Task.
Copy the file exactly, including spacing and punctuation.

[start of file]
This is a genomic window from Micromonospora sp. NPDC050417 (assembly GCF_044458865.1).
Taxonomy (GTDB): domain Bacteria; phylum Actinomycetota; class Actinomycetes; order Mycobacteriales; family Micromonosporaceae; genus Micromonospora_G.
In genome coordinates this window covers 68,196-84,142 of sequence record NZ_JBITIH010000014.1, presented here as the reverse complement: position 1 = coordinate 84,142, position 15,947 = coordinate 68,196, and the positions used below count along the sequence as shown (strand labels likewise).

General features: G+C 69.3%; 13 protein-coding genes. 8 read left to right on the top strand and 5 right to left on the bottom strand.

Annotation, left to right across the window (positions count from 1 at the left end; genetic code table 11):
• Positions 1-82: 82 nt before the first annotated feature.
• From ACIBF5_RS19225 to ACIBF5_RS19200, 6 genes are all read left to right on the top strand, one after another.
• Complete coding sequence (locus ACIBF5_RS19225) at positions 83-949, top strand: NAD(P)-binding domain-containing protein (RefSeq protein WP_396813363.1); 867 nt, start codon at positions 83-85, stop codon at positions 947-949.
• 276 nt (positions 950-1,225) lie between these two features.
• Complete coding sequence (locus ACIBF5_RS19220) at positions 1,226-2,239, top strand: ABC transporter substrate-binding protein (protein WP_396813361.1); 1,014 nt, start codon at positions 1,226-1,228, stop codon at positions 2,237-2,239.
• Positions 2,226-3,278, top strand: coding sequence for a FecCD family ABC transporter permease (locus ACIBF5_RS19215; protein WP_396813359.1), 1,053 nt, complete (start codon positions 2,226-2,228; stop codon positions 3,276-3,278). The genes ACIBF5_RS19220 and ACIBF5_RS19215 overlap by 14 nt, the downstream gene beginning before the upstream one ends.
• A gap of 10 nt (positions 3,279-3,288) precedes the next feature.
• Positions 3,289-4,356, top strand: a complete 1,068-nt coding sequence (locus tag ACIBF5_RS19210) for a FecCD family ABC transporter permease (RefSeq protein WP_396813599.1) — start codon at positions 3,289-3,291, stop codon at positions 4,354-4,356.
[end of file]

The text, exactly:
This is a genomic window from Micromonospora sp. NPDC050417 (assembly GCF_044458865.1).
Taxonomy (GTDB): domain Bacteria; phylum Actinomycetota; class Actinomycetes; order Mycobacteriales; family Micromonosporaceae; genus Micromonospora_G.
In genome coordinates this window covers 68,196-84,142 of sequence record NZ_JBITIH010000014.1, presented here as the reverse complement: position 1 = coordinate 84,142, position 15,947 = coordinate 68,196, and the positions used below count along the sequence as shown (strand labels likewise).

General features: G+C 69.3%; 13 protein-coding genes. 8 read left to right on the top strand and 5 right to left on the bottom strand.

Annotation, left to right across the window (positions count from 1 at the left end; genetic code table 11):
• Positions 1-82: 82 nt before the first annotated feature.
• From ACIBF5_RS19225 to ACIBF5_RS19200, 6 genes are all read left to right on the top strand, one after another.
• Complete coding sequence (locus ACIBF5_RS19225) at positions 83-949, top strand: NAD(P)-binding domain-containing protein (RefSeq protein WP_396813363.1); 867 nt, start codon at positions 83-85, stop codon at positions 947-949.
• 276 nt (positions 950-1,225) lie between these two features.
• Complete coding sequence (locus ACIBF5_RS19220) at positions 1,226-2,239, top strand: ABC transporter substrate-binding protein (protein WP_396813361.1); 1,014 nt, start codon at positions 1,226-1,228, stop codon at positions 2,237-2,239.
• Positions 2,226-3,278, top strand: coding sequence for a FecCD family ABC transporter permease (locus ACIBF5_RS19215; protein WP_396813359.1), 1,053 nt, complete (start codon positions 2,226-2,228; stop codon positions 3,276-3,278). The genes ACIBF5_RS19220 and ACIBF5_RS19215 overlap by 14 nt, the downstream gene beginning before the upstream one ends.
• A gap of 10 nt (positions 3,279-3,288) precedes the next feature.
• Positions 3,289-4,356, top strand: a complete 1,068-nt coding sequence (locus tag ACIBF5_RS19210) for a FecCD family ABC transporter permease (RefSeq protein WP_396813599.1) — start codon at positions 3,289-3,291, stop codon at positions 4,354-4,356.